So, how are you handling all the information about financial aid? You know about the FAFSA and you have probably heard/read about the CSS Profile. Do you know that there are LOTS of resources out there to help you? I’ve been on a fishing expedition at the local library and online. The good news is that there is almost an overwhelming number of resources, the not-so-good-news is that it can be tough to wade through all of it!

When I am talking with students and parents, I am pointing them in the direction of these books and sites… there are certainly more resources available… this is a good start!

SallieMae, How to Pay for College, a Practical Guide for Families, by Gen and Kelley Tanabe is really written for parents… and realistically, tackling the challenge of paying for college from all sides, really divvying up the work involved in researching the possibilities, sounds like a great plan to me. It’s also the basis for conversations, with parents and teens coming to the table with information to discuss. This book is a wealth of information and the site, www.salliemae.com provides online calculators. I also like the advice from the experts throughout the book.

Peterson’s, Paying for College, is a rather dry yet thorough little book. I have to say that I really like the chapters, Crack the Code: What Deal Did You Really Get?, If I Only Knew, and Top 19 Questions Parents and Students Should Ask. Don’t miss those chapters!

How To Go To College Almost for Free, Ben Kaplan, and his website, www.scholarshipcoach.com is a pleasure to read. I really enjoyed the comfortable, almost chatty, approach to the topic… The book was easy to read and the site was fun and useful.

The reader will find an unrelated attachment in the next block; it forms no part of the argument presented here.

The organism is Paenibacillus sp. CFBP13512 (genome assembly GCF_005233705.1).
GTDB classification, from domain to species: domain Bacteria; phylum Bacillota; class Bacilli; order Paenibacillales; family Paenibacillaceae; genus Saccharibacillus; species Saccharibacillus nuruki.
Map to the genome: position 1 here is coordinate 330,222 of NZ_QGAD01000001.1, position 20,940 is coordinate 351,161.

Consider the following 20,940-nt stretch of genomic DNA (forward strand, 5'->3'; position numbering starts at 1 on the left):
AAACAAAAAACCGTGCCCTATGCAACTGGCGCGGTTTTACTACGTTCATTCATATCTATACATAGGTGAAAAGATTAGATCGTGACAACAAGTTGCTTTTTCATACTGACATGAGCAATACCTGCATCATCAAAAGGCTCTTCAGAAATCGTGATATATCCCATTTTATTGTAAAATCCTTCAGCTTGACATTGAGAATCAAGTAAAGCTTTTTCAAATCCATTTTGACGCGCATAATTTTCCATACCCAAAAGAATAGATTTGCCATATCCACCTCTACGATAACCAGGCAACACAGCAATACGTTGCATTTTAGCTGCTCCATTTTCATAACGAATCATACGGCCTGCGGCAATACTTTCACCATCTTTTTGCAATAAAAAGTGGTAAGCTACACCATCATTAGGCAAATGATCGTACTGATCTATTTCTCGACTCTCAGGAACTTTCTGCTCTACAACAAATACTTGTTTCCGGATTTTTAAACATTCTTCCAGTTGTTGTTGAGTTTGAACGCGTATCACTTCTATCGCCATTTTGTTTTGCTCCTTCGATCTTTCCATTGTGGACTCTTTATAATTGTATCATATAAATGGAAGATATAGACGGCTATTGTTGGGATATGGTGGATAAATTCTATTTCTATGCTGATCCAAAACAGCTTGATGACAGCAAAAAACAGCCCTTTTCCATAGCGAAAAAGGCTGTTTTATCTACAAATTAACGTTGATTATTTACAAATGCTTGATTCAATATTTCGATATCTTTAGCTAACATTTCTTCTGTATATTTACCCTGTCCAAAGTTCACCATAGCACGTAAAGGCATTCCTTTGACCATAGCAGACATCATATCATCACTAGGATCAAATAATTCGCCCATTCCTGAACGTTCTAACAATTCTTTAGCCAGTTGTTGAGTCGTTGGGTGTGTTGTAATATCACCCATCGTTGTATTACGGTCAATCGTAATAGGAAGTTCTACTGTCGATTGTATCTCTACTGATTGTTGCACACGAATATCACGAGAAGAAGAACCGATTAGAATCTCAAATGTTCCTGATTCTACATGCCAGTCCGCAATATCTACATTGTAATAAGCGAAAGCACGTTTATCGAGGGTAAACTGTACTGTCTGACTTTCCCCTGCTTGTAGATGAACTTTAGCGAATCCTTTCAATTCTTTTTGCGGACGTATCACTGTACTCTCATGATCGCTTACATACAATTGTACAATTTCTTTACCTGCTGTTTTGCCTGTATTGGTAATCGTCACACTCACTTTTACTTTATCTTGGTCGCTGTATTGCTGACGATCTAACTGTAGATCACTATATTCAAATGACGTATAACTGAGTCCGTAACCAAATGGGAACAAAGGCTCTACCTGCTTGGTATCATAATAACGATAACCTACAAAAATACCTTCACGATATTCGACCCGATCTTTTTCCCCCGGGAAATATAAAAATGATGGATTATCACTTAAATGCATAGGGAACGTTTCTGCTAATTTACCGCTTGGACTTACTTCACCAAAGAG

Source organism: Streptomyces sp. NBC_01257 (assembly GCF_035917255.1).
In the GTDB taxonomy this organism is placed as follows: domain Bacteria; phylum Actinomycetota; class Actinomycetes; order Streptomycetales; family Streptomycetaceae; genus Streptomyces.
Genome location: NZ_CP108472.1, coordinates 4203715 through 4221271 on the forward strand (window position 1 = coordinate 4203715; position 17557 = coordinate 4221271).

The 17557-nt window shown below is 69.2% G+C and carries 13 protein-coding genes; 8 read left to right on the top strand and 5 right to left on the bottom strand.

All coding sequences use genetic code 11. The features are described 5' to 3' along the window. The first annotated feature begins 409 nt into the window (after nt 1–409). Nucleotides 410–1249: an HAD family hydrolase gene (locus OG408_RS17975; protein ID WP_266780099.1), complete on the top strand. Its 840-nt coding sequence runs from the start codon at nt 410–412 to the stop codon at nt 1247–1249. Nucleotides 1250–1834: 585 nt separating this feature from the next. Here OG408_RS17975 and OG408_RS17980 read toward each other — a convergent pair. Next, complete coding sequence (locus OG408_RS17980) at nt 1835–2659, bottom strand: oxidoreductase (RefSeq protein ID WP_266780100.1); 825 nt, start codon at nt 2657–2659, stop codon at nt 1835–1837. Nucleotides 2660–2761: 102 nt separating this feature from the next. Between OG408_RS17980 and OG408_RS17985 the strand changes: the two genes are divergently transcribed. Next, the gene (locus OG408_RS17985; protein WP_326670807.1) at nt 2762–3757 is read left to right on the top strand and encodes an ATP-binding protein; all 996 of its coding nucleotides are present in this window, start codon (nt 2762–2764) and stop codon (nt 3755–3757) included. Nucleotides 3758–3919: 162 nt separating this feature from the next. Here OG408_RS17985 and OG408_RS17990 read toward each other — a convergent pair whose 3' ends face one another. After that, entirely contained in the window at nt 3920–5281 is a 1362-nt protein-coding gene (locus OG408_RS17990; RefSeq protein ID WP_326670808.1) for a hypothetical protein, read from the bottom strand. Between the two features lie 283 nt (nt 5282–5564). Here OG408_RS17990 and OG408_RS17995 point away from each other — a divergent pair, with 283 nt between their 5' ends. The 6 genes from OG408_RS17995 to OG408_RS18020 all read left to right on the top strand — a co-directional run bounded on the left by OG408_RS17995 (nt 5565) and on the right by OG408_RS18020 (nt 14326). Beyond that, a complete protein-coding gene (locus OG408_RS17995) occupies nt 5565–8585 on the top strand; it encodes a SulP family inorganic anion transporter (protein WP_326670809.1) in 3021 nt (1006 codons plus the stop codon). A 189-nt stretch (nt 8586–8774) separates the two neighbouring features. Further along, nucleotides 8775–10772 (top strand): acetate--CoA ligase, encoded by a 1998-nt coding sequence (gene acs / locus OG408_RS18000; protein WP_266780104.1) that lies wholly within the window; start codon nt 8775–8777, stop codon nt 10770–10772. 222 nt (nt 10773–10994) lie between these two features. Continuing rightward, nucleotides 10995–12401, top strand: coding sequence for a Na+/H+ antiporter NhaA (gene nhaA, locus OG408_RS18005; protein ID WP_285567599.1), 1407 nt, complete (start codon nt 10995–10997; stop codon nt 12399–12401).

The format of Winning Scholarships for College, by Marianne Ragins is more traditional than some… yet there’s lots of great information, and her site, www.scholarshipworkshop.com is chockfull. I have to say that I got lost for over half an hour just reading through the “Unusual Scholarship Opportunities,” such as these
“Stuck at Prom” Contest from the Henkel Consumer Adhesives, Inc. Duck Brand Duct Tape
Klingon Language Institute, Kor Memorial Scholarship, to recognize and encourage scholarship in the fields of language study
The Patrick Kerr Skateboard Scholarship
All American Apple Pie Recipe Contest from the Culinary Institute of America
The SAMMY Award (Scholar Athlete Milk Mustache of the Year)

How to go to College on a Shoestring is really “the whole enchilada” in terms of information about the college search and selection process, though the chapter titles hide the detailed nature of the information. Ann Marie O’Phelan offers up great research about scholarships, grants and fellowships, ways to save money once you’re in college, an appendix full of resources and a great bibliography… just in case you don’t have enough to read!

I have to say that I am partial to the big, fat books with a gazillion pages AND a CD that starts the winnowing process for me… and so I took a look and a spin with the CD from The Scholarship Book, 12th edition, by Daniel Cassidy and the Ellen Schneid Coleman Research Group (2006). In fact, the book lists scholarships, fellowships, grants and loans… yet the information is arranged by subject area, which is fine IF you know what area you are interested in… yet over half the students preparing to go to college are undecided as to their major…. On the “plus” side, there is a “general” section and there’s a very good list of college guides… but the CD is just pdfs of the book’s pages, so there’s no voodoo going on and spitting back answers to you (as the Barron’s Profiles of American Colleges does)… Too bad!